Justin Chadwick, CEO of the Citrus Growers Association of Southern Africa, has just been re-elected as the co-chair of the World Citrus Organisation. Even while tackling some of the biggest industry challenges to date, the citrus sector’s leader is flying South Africa’s flag high on the global stage.
Chadwick heads up the organisation alongside Jose Antonio Garcia of Ailimpo in Spain and says that he is excited that South Africa can work alongside Spain as the number one citrus exporter in the world. Chadwick regards the re-election as a huge honor for him and an opportunity to position the citrus sector as a global source of safe and nutritious fruit.
Food For Mzansi asked Chadwick: Congratulations are in order. What does this re-election mean for citrus growers back home?
Chadwick: It is significant to be elected as co-chair with Spain because Spain is the number one exporter of citrus in the world and it is in the northern hemisphere, while South Africa is the number two citrus exporter in the world and number one in the southern hemisphere. To be co-leader also means that we can work together in positioning the global citrus industry as a global supplier of nutritious, healthy and safe fruit.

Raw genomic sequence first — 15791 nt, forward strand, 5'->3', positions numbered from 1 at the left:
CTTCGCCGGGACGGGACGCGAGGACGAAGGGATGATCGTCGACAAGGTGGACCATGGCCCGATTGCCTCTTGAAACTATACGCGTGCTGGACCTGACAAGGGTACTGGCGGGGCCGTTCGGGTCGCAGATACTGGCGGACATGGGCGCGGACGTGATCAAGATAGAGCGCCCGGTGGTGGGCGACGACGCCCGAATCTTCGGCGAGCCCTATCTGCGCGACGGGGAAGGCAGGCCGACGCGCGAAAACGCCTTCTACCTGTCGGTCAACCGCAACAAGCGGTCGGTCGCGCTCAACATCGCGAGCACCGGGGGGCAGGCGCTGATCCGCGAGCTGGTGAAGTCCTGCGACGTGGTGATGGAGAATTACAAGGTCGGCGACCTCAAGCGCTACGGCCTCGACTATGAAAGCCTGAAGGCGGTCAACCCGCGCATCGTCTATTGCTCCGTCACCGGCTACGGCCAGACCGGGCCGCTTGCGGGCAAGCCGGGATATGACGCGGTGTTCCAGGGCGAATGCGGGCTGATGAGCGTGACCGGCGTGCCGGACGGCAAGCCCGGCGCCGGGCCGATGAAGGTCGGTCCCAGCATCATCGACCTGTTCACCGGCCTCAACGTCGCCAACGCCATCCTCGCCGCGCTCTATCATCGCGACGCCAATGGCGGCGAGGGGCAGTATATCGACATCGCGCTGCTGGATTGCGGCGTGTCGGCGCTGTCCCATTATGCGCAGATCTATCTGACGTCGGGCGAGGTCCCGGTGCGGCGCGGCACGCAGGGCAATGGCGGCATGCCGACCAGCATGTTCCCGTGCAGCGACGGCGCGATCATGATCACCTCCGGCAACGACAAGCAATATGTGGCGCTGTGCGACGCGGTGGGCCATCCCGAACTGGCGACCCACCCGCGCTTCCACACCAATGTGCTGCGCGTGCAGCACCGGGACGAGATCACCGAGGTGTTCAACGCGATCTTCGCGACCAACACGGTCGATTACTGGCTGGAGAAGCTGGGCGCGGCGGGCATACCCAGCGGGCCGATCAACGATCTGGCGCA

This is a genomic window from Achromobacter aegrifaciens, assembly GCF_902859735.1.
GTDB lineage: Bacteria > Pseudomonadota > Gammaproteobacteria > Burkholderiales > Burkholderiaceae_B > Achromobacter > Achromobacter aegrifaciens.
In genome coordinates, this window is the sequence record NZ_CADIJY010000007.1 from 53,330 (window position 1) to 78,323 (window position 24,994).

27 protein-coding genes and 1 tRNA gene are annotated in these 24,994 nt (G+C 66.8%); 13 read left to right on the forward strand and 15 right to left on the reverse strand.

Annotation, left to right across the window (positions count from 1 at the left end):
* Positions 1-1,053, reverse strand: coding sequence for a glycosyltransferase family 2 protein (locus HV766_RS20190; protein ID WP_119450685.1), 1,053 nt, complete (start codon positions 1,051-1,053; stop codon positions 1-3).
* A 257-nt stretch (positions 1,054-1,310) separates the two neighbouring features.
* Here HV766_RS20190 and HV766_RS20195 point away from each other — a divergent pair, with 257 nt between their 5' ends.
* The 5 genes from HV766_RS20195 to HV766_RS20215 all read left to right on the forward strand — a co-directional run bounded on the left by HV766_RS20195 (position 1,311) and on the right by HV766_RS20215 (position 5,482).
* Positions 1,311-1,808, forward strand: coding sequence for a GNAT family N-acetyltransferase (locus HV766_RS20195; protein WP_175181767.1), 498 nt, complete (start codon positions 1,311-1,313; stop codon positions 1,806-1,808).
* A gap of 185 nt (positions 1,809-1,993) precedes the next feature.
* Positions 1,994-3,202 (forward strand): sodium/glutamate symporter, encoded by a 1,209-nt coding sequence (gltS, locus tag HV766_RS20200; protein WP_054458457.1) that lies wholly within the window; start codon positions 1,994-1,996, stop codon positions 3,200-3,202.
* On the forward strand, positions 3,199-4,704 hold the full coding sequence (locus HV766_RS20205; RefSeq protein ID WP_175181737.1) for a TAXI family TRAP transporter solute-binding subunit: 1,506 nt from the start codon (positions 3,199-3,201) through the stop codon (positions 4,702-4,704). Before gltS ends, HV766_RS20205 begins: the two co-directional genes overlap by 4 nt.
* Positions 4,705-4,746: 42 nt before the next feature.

Citrus is now having a global representative body to showcase the sector in the same way that apples, pears, avocados, table grapes, berries and other fruit sectors’ global representative bodies [do]. The citrus industry can grow market share by ensuring consumers understand the value of purchasing the product.
What are the major industry challenges and are we seeing any positive changes?
The biggest challenge is around logistics in terms of costs, availability and efficiency. Freight rates have increased to such an extent that it is uneconomic to export a large percentage of the Southern African citrus crop.
In some instances, freight rates have increased fourfold. Freight costs account for some 40% of supply chain costs. These increases are unsustainable. Availability of shipping containers is constrained due to congestion in major international ports, and some shipping lines have cancelled certain routes, meaning exporters have to truck fruit to more distant ports for shipping opportunities.